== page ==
Historically, the cultural and political heartland of the Muslim elite lay in Uttar Pradesh, where the League was strongest, even though only a third of the population answered the call of the muezzin. Far away to the west, Sindh, Baluchistan and the North-West Frontier were overwhelmingly Muslim. But, conquered late by Britain, they were a rural backwater dominated by local notables who did not speak Urdu and felt no allegiance to the League, which had scarcely any organisational presence in them. In two of the richest provinces of India, widely separated from each other, Punjab and Bengal, Muslims formed a majority – narrow in the former, and more substantial in the latter. In neither was the League a dominant force. In Punjab, it was insignificant. The Unionist Party that controlled the province was a coalition of big Muslim landlords and rich Hindu Jat farmers, both with strong ties to the army, and loyal to the Raj. In Bengal, where the League was led by aristocratic landowners owning huge estates in the east of the province, it was a mass peasant-based party, the KPP, that made the political running. Thus wherever observers looked at provincial level, the Muslim League was weak, either locked out of power by Congress in Hindu-majority areas, or bypassed by rival formations in Muslim-majority zones. What saved it was Jinnah’s standing as the only Muslim politician capable of operating with sufficient skill and brio at an all-India level to make the Unionist, KPP and other leaderships willing to let him represent them in negotiations with the British at the centre, while they held onto their provincial fiefs. This fragmented and disarticulated landscape was one of the reasons for the hubris of Congress after the 1937 elections. To its high command, the League looked like a spent force that might be ignored while the various local Muslim parties were co-opted or picked off at leisure.

The war would rapidly alter this configuration. The British, who in the aftermath of the Mutiny had regarded Muslims as the most dangerous of their subject populations in India, had by the turn of the century come to view them as the safest counterweight to the rise of Hindu nationalism, granting them separate electorates to ensure they would not automatically form a bloc with the Hindus in a common struggle against the Raj. On the other hand, they did not want communal violence to upset their claim to have brought law and order to the subcontinent, or to antagonise unduly the more powerful Hindu community, with its own numerous friendly landlords and traders. So they were careful not to be too one-sided in their favours. But once the Congress governments had abdicated, and the League was offering public support to the war effort, Jinnah became the viceroy’s interlocutor of choice. Though thoroughly secular in outlook and mode of life, for decades he had been rebuffed by a Congress whose sociological reality he could see all too clearly. In composition it was essentially a Hindu party, as Nehru senior – more lucid, or simply more candid, than his son – had noted, whose rule at the centre was unlikely to be more congenial to Muslims than it had proved in the provinces.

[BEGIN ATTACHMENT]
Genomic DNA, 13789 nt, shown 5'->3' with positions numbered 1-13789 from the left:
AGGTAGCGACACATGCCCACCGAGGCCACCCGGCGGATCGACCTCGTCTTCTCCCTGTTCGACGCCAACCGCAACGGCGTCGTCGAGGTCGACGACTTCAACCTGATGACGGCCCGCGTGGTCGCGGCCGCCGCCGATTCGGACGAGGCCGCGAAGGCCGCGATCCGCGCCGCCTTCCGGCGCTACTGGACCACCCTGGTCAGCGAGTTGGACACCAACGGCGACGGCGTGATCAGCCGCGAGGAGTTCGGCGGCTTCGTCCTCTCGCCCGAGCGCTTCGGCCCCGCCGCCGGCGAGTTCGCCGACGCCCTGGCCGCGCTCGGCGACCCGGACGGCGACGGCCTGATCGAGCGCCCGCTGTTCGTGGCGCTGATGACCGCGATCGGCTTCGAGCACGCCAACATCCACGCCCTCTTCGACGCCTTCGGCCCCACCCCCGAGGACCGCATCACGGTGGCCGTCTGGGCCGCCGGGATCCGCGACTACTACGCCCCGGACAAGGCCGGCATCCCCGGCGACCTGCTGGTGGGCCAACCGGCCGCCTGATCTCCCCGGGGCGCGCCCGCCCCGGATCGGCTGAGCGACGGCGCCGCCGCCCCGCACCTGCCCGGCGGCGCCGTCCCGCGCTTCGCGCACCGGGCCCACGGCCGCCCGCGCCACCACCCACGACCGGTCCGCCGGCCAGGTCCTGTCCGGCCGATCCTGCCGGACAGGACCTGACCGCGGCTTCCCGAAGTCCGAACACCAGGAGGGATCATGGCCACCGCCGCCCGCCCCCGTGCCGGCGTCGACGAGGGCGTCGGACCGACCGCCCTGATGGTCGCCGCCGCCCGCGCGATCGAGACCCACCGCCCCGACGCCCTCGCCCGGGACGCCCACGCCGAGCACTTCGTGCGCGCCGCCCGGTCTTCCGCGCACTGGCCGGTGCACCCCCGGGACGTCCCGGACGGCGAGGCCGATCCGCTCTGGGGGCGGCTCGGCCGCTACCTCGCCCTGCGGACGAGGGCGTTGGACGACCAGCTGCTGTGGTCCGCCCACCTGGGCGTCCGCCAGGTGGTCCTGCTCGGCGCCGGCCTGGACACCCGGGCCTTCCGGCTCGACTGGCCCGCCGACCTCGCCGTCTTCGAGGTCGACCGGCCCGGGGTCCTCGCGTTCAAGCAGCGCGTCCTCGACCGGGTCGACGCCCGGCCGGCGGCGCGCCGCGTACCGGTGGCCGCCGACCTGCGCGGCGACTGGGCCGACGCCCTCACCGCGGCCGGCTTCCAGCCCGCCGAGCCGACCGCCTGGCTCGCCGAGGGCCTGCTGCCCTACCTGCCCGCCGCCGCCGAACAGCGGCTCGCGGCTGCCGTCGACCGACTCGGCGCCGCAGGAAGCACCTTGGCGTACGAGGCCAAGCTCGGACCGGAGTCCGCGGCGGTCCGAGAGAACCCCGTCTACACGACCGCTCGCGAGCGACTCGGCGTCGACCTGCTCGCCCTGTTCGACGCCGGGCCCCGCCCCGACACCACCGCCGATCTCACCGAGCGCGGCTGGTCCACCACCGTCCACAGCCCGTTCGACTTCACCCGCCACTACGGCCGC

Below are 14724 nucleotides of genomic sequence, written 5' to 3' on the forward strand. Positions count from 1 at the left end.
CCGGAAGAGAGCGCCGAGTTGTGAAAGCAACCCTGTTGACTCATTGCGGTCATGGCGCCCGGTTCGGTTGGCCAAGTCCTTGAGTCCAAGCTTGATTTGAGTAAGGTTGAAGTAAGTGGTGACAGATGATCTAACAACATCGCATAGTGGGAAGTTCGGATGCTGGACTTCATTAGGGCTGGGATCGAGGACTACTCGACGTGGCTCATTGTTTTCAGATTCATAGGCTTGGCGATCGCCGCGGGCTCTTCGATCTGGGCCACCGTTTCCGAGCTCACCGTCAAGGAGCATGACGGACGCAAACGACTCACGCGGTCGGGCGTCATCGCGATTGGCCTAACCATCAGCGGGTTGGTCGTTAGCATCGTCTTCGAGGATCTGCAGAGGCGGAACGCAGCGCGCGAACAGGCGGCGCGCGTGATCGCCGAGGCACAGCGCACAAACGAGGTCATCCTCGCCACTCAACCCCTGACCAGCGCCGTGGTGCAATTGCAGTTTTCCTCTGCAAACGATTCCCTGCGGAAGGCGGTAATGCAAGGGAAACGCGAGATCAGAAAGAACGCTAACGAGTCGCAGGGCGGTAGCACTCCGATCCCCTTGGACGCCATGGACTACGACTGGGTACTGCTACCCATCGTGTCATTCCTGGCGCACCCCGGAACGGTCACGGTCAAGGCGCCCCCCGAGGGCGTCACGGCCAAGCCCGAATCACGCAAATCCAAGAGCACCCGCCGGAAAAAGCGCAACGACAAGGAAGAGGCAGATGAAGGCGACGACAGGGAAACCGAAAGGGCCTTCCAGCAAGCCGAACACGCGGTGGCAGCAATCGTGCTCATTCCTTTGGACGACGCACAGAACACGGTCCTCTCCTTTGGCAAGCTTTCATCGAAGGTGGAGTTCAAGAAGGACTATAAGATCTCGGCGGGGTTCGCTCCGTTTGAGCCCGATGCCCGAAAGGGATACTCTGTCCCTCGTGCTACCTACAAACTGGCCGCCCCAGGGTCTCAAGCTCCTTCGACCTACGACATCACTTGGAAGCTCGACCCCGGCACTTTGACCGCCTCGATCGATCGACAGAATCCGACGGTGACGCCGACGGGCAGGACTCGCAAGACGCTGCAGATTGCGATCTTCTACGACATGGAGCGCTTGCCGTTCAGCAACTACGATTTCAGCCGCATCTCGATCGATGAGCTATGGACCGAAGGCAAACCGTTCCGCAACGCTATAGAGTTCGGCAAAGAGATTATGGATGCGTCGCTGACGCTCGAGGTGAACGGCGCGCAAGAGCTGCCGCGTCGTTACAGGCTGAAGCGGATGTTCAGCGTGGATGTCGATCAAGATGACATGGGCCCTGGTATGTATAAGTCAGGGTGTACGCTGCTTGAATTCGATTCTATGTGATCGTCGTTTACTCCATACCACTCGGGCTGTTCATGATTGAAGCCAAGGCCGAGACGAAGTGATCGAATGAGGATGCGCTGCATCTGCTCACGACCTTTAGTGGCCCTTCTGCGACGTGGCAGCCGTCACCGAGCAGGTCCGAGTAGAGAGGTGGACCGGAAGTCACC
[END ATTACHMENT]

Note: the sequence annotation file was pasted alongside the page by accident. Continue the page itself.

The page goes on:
Hitherto, aware of the weakness of his base and unwilling to be pinned down by it, Jinnah had avoided formulating any too specific demands of the Raj. Now, emboldened by the turn of events, he unveiled a new programme. At Lahore in 1940, he announced that there were two nations, not one, in the subcontinent, and that independence would have to accommodate their coexistence in a form that gave autonomy and sovereignty to those areas where there was a Muslim majority. The wording of the resolution adopted at his behest by the League was deliberately ambiguous: it spoke of constituent ‘states’ in the plural and did not mention the word ‘Pakistan’ – which Jinnah subsequently complained was being pinned on him by Congress. Behind the vagueness of the phrasing lay the insoluble dilemma he faced. More or less homogeneously Muslim majority areas might be plausible candidates for the formation of an independent state. But did areas with less overwhelming majorities have the same potential? Above all, if majority areas seceded from a putative India, what would happen to the minorities – Jinnah’s own political base – they left behind? Would these not need the shelter of an encompassing union of some kind, in which the Muslim majorities could protect them from arbitrary exercises of Hindu will? Given all these thorns, might not Jinnah himself be bluffing – floating unrealistic demands as bargaining counters, to get a realistic maximum? Many thought so at the time, and not a few since.